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Cryptocurrency at Wealthfront

We offer long-term exposure to Bitcoin and Ethereum through the Grayscale Bitcoin Trust (GBTC) and the Grayscale Ethereum Trust (ETHE), respectively.

Cryptocurrency

UIT symbol

Bitcoin

GBTC

Ethereum

ETHE

Both of these investments are unit investment trusts (UITs) but work similarly to our ETF offerings. You can add them to your portfolio just like any ETF we offer, and we’ll transition you in and out of these investments tax-efficiently.

Important things to note:

  • We don’t offer individual coins or wallets
  • You can’t set your cryptocurrency allocation to more than 10% of your portfolio value
  • Cryptocurrency trusts aren’t eligible for Tax-Loss Harvesting
  • Cryptocurrency trusts can’t be used as collateral for PLOC

What are cryptocurrency unit investment trusts (UITs)?

We offer exposure to cryptocurrencies through shares of Grayscale’s unit investment trusts (UITs). These UITs allow you to invest in a bundle of cryptocurrency coins, similar to how ETFs and other funds hold certain allocations of stocks, bonds, and/or other assets. However, unlike ETFs, UITs aren’t traded on stock exchanges and may have higher trading costs as a result.

How do the trusts work?

Grayscale has formed various cryptocurrency trusts, including GBTC and ETHE. These trusts contain a bundle of coins, which Grayscale keeps in offline, “cold” storage. When you buy a share of a trust, you own a portion of the trust, which provides indirect exposure to cryptocurrency. 

Other things to keep in mind:

  • The share price of a trust may vary from the value of its underlying assets (the cryptocurrencies)
  • Cryptocurrency may be more volatile than other investments
  • Cryptocurrency is at additional risk of electronic attacks

FAQs

Can I own cryptocurrency directly through Wealthfront?

No. At this time, we only offer exposure to cryptocurrency through unit investment trusts (UITs). You can’t own individual coins or add coins to a crypto wallet. We offer cryptocurrency as a diversification asset within a long-term investment strategy, not as a short-term investment or form of payment.

Why can’t cryptocurrency exceed 10% of my total portfolio value?

To help clients avoid creating an overly risky portfolio, you can’t set your cryptocurrency allocation, in the form of cryptocurrency trusts (GBTC, ETHE), to over 10% of your portfolio’s total value. We consider cryptocurrencies, such as Bitcoin and Ethereum, and cryptocurrency trusts risky for a few reasons:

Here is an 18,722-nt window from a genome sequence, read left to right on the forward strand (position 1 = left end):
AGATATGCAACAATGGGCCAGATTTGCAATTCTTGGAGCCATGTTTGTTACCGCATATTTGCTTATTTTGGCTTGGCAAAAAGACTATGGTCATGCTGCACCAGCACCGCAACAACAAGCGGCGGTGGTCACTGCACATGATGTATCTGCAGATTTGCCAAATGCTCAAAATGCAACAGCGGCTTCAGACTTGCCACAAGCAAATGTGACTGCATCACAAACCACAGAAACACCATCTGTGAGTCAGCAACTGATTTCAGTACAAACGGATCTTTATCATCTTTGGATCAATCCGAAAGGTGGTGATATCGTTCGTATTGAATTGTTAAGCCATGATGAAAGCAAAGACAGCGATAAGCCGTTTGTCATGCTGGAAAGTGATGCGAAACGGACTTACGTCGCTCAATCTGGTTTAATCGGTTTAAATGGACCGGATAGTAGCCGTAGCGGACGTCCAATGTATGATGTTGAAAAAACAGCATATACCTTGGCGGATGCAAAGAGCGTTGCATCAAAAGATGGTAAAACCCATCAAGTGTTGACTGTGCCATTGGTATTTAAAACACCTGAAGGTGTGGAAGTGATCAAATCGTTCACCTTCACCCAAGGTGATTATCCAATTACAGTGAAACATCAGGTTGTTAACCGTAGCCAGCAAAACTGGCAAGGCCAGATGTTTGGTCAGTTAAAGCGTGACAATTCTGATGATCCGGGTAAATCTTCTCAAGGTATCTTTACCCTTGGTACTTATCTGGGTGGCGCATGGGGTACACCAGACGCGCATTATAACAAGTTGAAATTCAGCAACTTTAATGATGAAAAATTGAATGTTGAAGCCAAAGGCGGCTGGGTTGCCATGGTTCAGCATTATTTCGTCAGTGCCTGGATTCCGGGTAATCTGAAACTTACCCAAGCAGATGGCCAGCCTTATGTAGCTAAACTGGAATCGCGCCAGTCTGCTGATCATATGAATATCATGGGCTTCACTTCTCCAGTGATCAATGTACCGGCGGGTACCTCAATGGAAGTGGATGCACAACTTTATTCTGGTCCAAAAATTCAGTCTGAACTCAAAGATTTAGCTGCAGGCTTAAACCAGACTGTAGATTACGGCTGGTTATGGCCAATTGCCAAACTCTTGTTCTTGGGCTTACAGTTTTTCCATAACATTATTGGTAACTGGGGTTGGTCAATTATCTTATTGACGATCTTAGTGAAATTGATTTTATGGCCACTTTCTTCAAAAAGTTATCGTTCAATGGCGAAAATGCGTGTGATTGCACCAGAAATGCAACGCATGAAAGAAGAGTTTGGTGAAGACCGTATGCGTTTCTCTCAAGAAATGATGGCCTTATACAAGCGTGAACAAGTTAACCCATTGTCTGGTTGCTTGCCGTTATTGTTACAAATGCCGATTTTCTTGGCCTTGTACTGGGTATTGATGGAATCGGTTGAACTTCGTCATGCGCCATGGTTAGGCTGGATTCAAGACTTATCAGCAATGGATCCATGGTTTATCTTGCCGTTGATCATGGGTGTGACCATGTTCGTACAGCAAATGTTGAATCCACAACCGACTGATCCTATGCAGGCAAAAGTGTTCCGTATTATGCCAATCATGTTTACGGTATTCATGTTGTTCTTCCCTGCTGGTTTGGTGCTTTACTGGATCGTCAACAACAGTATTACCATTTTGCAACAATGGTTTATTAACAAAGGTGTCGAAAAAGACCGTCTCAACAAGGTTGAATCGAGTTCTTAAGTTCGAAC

Cryptocurrency is significantly more volatile than most securities-based ETFs

Over the five-year period ending on June 30, 2021, SPY (the SPDR S&P 500 ETF Trust), a common measure of general market performance, experienced a realized volatility of 18.7%.1 Over the same time period, Bitcoin experienced a volatility of 78.3%, over four times as volatile.2 High volatility may come with bigger upside, but also is more likely to create larger dips in value as well.

Cryptocurrency trusts have added risk from supply and demand in the marketplace

Unlike ETFs, trusts don’t have an efficient creation and redemption mechanism — the process that usually keeps the price of an ETF close to the value of its holdings. This means that the price of a cryptocurrency trust’s shares can differ significantly from the value of the underlying assets, especially when compared to ETFs.

Cryptocurrencies and cryptocurrency trusts are more susceptible to electronic attacks

Since cryptocurrency assets can be stored online, they can be “hacked” more easily than an ETF that holds stocks or bonds. However, 100% of Grayscale’s cryptocurrency assets are stored offline (“held in cold storage”), greatly reducing the risk of theft.

How are the coins inside the cryptocurrency trusts protected?

All of the cryptocurrency trusts we currently offer are provided by Grayscale. 100% of the coins in these trusts are held in cold storage (offline), which is considered one of the most secure ways to store cryptocurrency. Additionally, these assets are covered by insurance in the case of theft.


1. CRSP, Center for Research in Securities Prices, LLC, http://www.crsp.org/

2. FRED, Economic Research Federal Reserve Bank of St. Louis, https://fred.stlouisfed.org/series/CBBTCUSD

 

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